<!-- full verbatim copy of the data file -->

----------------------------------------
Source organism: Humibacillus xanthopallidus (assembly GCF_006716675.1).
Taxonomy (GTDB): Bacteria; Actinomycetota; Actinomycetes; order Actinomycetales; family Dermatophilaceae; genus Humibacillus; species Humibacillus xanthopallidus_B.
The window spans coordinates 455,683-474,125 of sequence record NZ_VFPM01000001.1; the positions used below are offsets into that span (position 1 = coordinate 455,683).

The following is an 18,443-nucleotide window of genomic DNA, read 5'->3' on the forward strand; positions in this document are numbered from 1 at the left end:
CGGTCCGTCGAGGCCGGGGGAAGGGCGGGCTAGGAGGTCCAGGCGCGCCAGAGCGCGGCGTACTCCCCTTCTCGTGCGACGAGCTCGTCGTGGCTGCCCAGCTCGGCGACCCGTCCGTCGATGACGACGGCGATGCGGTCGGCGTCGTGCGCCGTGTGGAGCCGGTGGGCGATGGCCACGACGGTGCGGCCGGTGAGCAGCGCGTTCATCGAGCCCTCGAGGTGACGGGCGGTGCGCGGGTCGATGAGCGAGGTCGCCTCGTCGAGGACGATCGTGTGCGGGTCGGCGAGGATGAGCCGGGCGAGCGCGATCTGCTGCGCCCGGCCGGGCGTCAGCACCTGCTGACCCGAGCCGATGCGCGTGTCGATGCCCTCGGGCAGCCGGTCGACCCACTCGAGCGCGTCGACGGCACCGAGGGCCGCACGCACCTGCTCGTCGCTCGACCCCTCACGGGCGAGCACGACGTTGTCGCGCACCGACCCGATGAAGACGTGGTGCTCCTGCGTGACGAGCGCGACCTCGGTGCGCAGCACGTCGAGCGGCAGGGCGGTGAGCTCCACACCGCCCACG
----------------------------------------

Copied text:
Source organism: Humibacillus xanthopallidus (assembly GCF_006716675.1).
Taxonomy (GTDB): Bacteria; Actinomycetota; Actinomycetes; order Actinomycetales; family Dermatophilaceae; genus Humibacillus; species Humibacillus xanthopallidus_B.
The window spans coordinates 455,683-474,125 of sequence record NZ_VFPM01000001.1; the positions used below are offsets into that span (position 1 = coordinate 455,683).

The following is an 18,443-nucleotide window of genomic DNA, read 5'->3' on the forward strand; positions in this document are numbered from 1 at the left end:
CGGTCCGTCGAGGCCGGGGGAAGGGCGGGCTAGGAGGTCCAGGCGCGCCAGAGCGCGGCGTACTCCCCTTCTCGTGCGACGAGCTCGTCGTGGCTGCCCAGCTCGGCGACCCGTCCGTCGATGACGACGGCGATGCGGTCGGCGTCGTGCGCCGTGTGGAGCCGGTGGGCGATGGCCACGACGGTGCGGCCGGTGAGCAGCGCGTTCATCGAGCCCTCGAGGTGACGGGCGGTGCGCGGGTCGATGAGCGAGGTCGCCTCGTCGAGGACGATCGTGTGCGGGTCGGCGAGGATGAGCCGGGCGAGCGCGATCTGCTGCGCCCGGCCGGGCGTCAGCACCTGCTGACCCGAGCCGATGCGCGTGTCGATGCCCTCGGGCAGCCGGTCGACCCACTCGAGCGCGTCGACGGCACCGAGGGCCGCACGCACCTGCTCGTCGCTCGACCCCTCACGGGCGAGCACGACGTTGTCGCGCACCGACCCGATGAAGACGTGGTGCTCCTGCGTGACGAGCGCGACCTCGGTGCGCAGCACGTCGAGCGGCAGGGCGGTGAGCTCCACACCGCCCACG